This month my friend Helena Weltz shares a personal story. We met as young, single teachers at a girls’ secondary school in Kenya. Later she moved to a remote desert location where she taught children and adults to read and write. She also held sewing classes for mothers so their children would have clothes to wear in school. Now living in Canada, Helena enjoys crafts, sewing, knitting and writing. Always ready to help and encourage others, she and her husband lead a grief support group. This story is one of many lessons she learned in Africa.
It was dark as we walked along the path on our compound. No street lights or yard lights illuminated the footpath, but the starry sky was bright with a nearly full moon. My co-worker, Bertha, experienced and knowledgeable in many aspects of the tropics, had brought her flashlight along with a camera.
Earlier that day Bertha had noticed that the night-blooming shrub, not far from our house, had buds on it; one bud looked ready to come into full bloom. I am not sure whether it was a moon flower plant or an angel’s trumpet. No one seemed to be certain of its name. Now we were on our way to view beauty in the darkness. Bertha shone the bright flashlight in the direction of the plant. Yes, there was the flower – white, large and fragrant. The bloom was perhaps four or five inches across. We admired its silent, inconspicuous beauty.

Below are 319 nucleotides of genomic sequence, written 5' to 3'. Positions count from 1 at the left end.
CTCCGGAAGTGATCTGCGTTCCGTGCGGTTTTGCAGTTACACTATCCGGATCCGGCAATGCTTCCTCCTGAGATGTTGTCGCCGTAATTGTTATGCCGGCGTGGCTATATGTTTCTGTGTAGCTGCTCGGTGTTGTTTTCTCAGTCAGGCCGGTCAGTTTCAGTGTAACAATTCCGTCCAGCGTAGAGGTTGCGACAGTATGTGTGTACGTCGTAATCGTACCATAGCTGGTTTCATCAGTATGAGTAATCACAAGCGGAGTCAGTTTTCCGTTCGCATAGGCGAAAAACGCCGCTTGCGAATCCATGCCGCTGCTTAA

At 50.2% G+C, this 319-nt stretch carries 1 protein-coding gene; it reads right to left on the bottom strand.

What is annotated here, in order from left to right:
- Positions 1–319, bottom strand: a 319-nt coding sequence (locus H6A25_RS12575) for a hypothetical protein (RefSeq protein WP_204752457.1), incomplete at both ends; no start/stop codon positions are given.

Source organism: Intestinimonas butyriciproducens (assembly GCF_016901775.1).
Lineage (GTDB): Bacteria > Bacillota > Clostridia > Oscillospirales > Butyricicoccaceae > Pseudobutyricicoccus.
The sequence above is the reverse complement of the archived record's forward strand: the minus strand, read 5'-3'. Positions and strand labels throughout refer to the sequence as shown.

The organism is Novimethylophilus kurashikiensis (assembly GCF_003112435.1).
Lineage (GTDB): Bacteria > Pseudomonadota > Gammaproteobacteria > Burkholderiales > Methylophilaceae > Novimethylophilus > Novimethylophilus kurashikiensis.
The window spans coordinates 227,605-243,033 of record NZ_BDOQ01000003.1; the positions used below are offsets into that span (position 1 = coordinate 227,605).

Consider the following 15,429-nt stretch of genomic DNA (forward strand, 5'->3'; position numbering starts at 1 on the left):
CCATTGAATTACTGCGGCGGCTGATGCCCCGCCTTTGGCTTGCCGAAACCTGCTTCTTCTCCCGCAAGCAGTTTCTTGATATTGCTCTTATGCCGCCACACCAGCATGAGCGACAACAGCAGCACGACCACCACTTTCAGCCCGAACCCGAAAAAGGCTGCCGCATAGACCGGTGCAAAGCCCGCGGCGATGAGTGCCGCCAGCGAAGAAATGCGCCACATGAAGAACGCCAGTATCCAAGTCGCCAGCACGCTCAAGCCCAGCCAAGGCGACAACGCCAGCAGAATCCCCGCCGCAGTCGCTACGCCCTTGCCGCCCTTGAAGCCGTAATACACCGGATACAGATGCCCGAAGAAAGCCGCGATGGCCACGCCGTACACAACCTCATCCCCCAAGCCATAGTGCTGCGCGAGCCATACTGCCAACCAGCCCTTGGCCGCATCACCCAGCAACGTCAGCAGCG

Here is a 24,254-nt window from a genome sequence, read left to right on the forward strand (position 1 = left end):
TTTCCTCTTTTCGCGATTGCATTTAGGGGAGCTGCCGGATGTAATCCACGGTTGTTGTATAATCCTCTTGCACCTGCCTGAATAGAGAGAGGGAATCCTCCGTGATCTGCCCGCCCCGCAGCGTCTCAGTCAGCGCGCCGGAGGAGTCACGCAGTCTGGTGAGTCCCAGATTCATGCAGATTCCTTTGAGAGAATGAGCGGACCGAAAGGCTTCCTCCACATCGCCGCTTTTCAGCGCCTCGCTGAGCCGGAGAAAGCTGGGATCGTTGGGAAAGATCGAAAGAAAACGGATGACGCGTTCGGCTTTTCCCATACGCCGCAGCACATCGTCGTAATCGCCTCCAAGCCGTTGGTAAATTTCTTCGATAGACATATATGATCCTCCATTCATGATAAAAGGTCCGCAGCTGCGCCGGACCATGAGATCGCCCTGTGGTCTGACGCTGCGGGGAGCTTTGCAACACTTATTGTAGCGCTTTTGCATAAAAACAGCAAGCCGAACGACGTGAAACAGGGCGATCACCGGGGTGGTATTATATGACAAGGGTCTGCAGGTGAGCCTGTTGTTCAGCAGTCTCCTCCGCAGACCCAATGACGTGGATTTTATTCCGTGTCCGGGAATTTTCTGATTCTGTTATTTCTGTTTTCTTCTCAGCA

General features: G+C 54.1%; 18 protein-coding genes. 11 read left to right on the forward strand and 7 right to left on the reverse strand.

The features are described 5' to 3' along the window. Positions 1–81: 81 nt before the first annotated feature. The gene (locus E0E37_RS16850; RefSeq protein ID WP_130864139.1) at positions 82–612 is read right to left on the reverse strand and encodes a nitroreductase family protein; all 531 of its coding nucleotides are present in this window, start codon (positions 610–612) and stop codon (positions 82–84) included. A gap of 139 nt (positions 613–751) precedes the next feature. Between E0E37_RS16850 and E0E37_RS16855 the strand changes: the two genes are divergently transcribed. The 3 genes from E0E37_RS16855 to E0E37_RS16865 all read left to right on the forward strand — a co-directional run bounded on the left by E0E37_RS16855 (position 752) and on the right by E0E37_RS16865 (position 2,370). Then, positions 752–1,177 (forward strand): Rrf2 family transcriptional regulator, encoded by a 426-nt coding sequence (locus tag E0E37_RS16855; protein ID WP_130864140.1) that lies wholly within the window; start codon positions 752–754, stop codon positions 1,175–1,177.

The next morning as I walked to class, I stepped over to take another look at this plant. The only sign that there had indeed been a beautiful blossom was a small withered, closed vestige of a flower. It was hard to comprehend that it had been gorgeous and appealing just hours earlier.
I wondered if this plant had wasted its fragrance and its beauty. Quite likely Bertha and I had been the only ones to witness this one-time occurrence of its blossoming. Any of its flowers bloomed only at night and only one night. I began to think that this night-blossoming plant in its quiet, unassuming manner had a lesson to teach us:
First, our God is a God of beauty. Even if none of us had witnessed this plant in full bloom. God, who sees all things and has created the flowers of the field, must surely have enjoyed this delightful sight, His own creation.
Second, God has given us gifts to develop, to stretch and to unfold. My giftedness may not be sensational or spectacular, but just as God asked Moses to use his less than eloquent manner of speaking, he did great things with what God had given to him. I believe God expects me to use my gifts to the best of my ability to serve Him. The wise man, Solomon recorded, whatever your hand finds to do, verily, do it with all your might; (Eccl. 9:10)
We used to sing a little song in Sunday school that encouraged us to do our best even if it is in the darkness:
Jesus bids us shine, with a clear, pure light.
Like a little candle burning in the night;
In this world of darkness we must shine,
You in your small corner and I in mine.